Through both professional and personal transitions, I always felt I had the Southern office community ‘in my corner.’
McKinsey has been an adventure for me since day one. During my first project I spent five months supporting frontline transformation at pharmaceutical manufacturing plants in the Caribbean. I was pleasantly surprised to find that the staffing process worked as it was described to me during recruiting! Just a few days before being assigned I had a conversation with my staffing manager and shared my interests in doing something related to healthcare operations. My staffing manager took it from there and found me a fantastic engagement with an equally fantastic team.
While I learned a lot from my team, I learned just as much from my hands-on problem solving work with our clients. After two weeks, I was leading interactive workshops for the entire site leadership team, and within three months, I was leading my own client team inside the overall transformation effort. I was struck by the deep client relationships we built in a short time, and by the impact we had working side-by-side with clients at the frontline.
Following my passion
From that study forward, I have followed my passions taking our best thinking in operations and organization to clients in complex industries (e.g., energy, transport, and logistics). What I love about this work is that it isn't enough for us to just help clients implement well. Instead we want to ensure that clients can “make change stick” across geographies, so we help clients build capabilities that will endure beyond any hard re-wiring.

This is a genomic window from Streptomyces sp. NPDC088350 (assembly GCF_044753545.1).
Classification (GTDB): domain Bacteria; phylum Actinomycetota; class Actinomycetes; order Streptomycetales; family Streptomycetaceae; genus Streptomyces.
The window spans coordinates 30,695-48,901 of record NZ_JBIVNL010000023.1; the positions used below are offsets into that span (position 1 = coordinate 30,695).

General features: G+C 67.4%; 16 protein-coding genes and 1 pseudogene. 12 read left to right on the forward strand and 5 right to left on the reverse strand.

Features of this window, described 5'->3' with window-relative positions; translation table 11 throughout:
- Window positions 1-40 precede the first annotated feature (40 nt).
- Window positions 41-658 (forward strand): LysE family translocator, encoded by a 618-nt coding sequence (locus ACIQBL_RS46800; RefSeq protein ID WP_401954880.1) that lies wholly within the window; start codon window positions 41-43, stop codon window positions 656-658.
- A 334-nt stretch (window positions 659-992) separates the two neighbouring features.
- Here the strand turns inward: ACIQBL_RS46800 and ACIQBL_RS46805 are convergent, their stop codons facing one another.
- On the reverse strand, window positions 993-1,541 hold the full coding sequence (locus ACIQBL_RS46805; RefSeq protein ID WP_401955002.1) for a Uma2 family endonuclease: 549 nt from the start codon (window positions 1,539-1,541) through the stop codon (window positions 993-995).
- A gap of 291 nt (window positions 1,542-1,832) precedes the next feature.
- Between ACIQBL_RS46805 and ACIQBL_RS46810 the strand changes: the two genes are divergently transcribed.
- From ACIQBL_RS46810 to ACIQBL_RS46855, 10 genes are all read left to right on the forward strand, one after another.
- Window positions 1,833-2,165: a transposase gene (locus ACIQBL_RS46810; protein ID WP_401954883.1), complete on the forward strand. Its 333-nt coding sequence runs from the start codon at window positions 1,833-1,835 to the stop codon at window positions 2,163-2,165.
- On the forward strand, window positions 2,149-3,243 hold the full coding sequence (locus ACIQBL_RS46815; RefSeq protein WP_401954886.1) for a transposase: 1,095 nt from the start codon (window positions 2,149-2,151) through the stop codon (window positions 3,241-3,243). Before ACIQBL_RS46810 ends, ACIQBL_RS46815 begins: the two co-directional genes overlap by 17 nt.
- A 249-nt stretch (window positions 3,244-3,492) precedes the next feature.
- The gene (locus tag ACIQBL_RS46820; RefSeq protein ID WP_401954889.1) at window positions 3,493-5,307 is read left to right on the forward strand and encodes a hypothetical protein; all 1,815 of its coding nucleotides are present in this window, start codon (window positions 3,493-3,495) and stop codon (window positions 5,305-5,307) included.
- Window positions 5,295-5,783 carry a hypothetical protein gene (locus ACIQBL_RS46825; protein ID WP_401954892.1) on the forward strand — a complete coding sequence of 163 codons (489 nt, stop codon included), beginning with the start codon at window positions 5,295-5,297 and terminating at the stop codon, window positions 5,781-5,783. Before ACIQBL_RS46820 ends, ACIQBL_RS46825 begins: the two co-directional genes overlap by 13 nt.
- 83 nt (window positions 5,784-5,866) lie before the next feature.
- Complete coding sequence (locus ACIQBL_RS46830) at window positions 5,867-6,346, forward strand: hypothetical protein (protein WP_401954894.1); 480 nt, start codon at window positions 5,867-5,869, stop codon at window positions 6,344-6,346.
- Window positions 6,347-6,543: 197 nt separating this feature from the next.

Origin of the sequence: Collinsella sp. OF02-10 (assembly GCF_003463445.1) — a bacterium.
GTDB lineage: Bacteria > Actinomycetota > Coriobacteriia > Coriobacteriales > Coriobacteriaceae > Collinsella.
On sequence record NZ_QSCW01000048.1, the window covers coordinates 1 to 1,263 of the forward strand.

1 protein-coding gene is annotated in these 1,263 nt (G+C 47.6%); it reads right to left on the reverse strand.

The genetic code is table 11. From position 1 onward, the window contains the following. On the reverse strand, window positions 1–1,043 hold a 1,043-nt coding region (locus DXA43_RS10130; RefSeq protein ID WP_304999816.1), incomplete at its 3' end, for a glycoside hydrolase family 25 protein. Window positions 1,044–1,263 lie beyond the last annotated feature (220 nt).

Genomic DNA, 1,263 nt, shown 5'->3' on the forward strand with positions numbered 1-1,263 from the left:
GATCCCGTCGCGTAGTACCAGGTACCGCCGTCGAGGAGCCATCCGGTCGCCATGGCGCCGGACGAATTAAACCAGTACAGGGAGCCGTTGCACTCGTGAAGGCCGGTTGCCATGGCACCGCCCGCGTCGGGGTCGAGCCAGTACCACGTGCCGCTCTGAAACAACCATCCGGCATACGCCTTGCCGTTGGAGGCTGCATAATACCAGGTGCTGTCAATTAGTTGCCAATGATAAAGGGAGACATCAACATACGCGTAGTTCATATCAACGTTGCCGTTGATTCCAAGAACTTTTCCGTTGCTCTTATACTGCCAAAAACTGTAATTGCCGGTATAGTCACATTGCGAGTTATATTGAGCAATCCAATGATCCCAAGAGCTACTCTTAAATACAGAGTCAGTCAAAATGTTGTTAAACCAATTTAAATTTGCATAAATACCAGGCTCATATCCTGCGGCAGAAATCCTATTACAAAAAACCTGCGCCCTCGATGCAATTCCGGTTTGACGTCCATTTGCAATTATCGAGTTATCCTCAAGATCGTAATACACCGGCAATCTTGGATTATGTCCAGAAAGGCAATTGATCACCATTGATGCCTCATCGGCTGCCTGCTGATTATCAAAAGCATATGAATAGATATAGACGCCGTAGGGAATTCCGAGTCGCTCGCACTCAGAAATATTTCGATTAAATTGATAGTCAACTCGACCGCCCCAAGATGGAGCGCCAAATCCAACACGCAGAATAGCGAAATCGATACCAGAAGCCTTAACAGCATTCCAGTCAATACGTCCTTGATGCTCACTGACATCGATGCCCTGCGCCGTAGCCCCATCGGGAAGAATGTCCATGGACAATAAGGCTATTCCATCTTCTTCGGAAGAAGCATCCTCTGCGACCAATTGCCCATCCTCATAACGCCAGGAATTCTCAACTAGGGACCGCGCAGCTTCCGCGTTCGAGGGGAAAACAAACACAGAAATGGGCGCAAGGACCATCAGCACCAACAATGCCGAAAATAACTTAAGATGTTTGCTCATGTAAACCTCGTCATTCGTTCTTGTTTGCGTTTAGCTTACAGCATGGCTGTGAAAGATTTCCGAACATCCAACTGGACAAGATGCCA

Building a support system
The South has always been home to me, and the support network I built over the years through our regional offices has propelled me forward at the firm. Through both professional and personal transitions, I always felt I had the Southern office community “in my corner,” When I shifted into the engagement manager (EM) role, I took advice from friends not only in Houston but across the Southern office, and I attended a full day “EM essentials” training that is unique to our office. When I prepared to go on maternity leave before my son was born, I talked to all my closest mentors (many of whom happen to be in the Southern office), fellow moms across the Southern office, and our North American Women's group. At every transition point, there have been dozens of colleagues looking out for me. It’s the type of environment that makes you bold and helps you take more risks as a leader at the firm. People genuinely care about making each other successful and you know you have a safety net.
Cornell University, Johnson Graduate School of Management